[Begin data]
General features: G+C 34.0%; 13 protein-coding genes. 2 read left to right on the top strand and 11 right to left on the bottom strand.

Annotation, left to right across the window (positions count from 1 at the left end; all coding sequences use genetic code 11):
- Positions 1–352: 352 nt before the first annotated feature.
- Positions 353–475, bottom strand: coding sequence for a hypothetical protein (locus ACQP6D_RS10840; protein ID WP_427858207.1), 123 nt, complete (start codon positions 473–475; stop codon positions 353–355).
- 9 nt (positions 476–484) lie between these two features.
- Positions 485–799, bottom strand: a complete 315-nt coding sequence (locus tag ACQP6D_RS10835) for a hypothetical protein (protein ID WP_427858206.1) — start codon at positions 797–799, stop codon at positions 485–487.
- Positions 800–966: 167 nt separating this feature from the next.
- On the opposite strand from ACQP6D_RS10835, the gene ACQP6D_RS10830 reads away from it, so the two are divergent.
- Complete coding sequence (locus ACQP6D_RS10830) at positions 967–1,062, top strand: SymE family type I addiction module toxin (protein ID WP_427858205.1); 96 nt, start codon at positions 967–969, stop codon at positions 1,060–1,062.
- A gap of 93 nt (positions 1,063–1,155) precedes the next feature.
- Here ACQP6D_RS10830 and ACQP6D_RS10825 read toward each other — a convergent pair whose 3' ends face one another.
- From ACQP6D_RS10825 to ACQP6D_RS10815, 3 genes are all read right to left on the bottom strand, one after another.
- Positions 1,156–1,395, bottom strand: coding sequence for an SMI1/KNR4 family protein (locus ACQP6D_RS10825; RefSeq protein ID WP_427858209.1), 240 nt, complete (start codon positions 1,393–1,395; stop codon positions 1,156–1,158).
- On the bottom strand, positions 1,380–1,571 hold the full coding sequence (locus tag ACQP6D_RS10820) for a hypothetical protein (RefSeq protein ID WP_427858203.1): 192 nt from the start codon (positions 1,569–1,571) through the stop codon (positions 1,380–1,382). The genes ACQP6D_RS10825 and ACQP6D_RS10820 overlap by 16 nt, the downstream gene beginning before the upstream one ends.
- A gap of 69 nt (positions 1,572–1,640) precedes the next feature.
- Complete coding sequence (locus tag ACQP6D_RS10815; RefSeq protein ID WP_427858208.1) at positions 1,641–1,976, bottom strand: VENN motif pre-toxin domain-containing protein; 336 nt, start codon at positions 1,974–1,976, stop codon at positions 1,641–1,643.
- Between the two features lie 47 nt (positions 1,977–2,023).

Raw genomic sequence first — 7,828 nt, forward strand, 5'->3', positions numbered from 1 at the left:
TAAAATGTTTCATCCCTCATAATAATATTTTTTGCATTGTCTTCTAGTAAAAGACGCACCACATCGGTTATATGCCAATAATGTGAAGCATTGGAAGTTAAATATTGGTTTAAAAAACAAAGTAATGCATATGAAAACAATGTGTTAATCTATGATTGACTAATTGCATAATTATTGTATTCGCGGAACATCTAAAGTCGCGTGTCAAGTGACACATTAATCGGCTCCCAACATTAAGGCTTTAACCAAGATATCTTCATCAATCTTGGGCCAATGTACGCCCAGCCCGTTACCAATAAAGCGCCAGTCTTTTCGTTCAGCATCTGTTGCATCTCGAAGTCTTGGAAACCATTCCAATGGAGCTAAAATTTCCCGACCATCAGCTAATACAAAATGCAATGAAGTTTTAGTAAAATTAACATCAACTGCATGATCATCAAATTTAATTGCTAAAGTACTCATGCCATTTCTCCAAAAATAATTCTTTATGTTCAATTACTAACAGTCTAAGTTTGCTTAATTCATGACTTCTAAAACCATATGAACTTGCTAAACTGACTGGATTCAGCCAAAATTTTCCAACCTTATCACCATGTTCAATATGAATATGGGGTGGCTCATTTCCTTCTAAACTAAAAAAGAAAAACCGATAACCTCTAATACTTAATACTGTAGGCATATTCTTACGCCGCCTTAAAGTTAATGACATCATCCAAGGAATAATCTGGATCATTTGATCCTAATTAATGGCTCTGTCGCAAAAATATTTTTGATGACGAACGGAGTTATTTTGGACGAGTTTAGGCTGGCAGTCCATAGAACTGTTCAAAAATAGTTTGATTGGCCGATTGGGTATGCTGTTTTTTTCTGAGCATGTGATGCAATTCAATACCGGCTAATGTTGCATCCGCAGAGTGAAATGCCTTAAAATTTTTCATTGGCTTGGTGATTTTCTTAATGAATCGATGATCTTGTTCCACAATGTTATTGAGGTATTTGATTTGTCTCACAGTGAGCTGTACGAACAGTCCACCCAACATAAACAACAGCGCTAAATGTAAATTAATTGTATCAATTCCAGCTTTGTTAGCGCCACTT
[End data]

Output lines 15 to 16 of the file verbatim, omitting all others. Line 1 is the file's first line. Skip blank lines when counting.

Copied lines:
- A gap of 69 nt (positions 1,572–1,640) precedes the next feature.
- Complete coding sequence (locus tag ACQP6D_RS10815; RefSeq protein ID WP_427858208.1) at positions 1,641–1,976, bottom strand: VENN motif pre-toxin domain-containing protein; 336 nt, start codon at positions 1,974–1,976, stop codon at positions 1,641–1,643.